What marvels of ill assortment the film distributors perform when they dump their products at the close of the year in hope of award nominations. This December brings us the Bible, according to Spielberg, Katzenberg and Geffen; the adventures of a real-life Dublin criminal, as seen in CinemaScope and black-and-white; and a western, like which they don’t make ’em anymore. Also of note, in this far from exhaustive list, are an American morality tale in which brothers are separated by the love of money, and an English amorality tale in which sisters are drawn together by sex, illness and the finest in classical music.
To begin with the most venerable item on the list: On the theory that animation is the proper medium for dramatizing signs and wonders, DreamWorks SKG has given us an all-cartoon retelling of the Exodus, under the title The Prince of Egypt. The best I can say for the picture–and it’s saying a lot–is that DreamWorks had the good sense to respect a story that’s been sure-fire boffo for at least 2,700 years.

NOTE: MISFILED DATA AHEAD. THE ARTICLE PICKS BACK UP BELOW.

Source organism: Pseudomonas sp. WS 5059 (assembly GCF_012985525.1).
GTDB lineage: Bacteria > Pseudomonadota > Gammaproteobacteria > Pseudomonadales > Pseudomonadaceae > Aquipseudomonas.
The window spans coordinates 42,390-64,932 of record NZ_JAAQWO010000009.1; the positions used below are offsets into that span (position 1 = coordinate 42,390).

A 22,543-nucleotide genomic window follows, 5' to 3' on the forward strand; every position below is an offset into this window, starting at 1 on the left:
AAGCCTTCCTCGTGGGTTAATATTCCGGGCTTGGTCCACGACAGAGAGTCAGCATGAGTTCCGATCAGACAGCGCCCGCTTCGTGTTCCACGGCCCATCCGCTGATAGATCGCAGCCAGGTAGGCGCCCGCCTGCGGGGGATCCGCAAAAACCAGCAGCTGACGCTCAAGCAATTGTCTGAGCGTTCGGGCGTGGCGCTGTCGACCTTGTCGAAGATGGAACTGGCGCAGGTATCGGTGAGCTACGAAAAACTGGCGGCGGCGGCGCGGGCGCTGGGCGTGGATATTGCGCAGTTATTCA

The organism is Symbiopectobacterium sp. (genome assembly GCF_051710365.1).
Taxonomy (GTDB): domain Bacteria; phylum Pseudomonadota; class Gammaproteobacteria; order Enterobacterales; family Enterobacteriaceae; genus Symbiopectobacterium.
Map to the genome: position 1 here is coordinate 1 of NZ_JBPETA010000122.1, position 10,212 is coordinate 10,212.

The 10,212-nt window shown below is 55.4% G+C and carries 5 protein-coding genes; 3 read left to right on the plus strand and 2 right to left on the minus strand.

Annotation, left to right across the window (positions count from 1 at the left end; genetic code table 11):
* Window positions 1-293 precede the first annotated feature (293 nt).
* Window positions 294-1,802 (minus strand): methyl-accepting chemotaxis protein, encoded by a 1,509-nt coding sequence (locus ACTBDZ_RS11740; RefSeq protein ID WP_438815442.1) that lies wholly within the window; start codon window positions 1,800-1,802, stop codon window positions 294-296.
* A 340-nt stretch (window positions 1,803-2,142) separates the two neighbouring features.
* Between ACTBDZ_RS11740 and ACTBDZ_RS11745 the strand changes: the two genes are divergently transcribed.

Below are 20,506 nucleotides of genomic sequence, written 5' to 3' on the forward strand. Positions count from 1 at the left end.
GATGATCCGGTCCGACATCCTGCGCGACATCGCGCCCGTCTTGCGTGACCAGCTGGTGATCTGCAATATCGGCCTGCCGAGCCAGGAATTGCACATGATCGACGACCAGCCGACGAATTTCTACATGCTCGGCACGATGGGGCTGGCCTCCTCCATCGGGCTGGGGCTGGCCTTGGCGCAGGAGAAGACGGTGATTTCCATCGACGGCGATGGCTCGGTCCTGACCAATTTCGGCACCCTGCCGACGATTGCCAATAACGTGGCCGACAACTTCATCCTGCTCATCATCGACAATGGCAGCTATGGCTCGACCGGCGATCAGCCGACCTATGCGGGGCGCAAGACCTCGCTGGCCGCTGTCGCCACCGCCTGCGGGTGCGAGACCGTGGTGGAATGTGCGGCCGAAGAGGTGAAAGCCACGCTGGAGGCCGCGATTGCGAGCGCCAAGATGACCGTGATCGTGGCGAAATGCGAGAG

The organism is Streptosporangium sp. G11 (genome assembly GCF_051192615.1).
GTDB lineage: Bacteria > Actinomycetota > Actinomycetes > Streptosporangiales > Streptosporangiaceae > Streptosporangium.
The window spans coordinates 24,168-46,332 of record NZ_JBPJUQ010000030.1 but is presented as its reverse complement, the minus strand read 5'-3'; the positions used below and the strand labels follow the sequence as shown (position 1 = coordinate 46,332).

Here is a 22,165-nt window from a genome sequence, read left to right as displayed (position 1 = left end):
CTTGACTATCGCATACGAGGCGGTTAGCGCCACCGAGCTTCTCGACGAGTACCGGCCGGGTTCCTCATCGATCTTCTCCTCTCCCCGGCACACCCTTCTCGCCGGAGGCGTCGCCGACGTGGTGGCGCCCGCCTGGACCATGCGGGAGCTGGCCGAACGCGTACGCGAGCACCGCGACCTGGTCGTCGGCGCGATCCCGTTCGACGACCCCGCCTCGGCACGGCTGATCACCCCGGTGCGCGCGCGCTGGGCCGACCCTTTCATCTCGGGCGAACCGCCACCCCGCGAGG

The screenplay (credited to Philip LaZebnik, with additional material by Nicholas Meyer) shows evidence of familiarity with both old puzzles and recent trends in Bible-reading. In keeping with Jewish feminism, for example, a strong role is reserved for Moses’ sister, the prophet Miriam (given an appropriately frank and forthright voice by Sandra Bullock). By contrast, Aaron, whose close association with the mass slaughter of livestock makes him a problematic figure for many modern readers, is pushed to the side–though his quickness of tongue is implicitly acknowledged, thanks to Jeff Goldblum’s voiceover. As for those ancient conundrums: How did Moses figure out he was an Israelite, when he’d grown up in Pharaoh’s palace? The filmmakers provide an ingenious solution involving an early, unruly appearance by Moses’ future wife Tzipporah (voice of Michelle Pfeiffer), augmented by the youthful talent for mischief-making of the prophet himself (voice of Val Kilmer).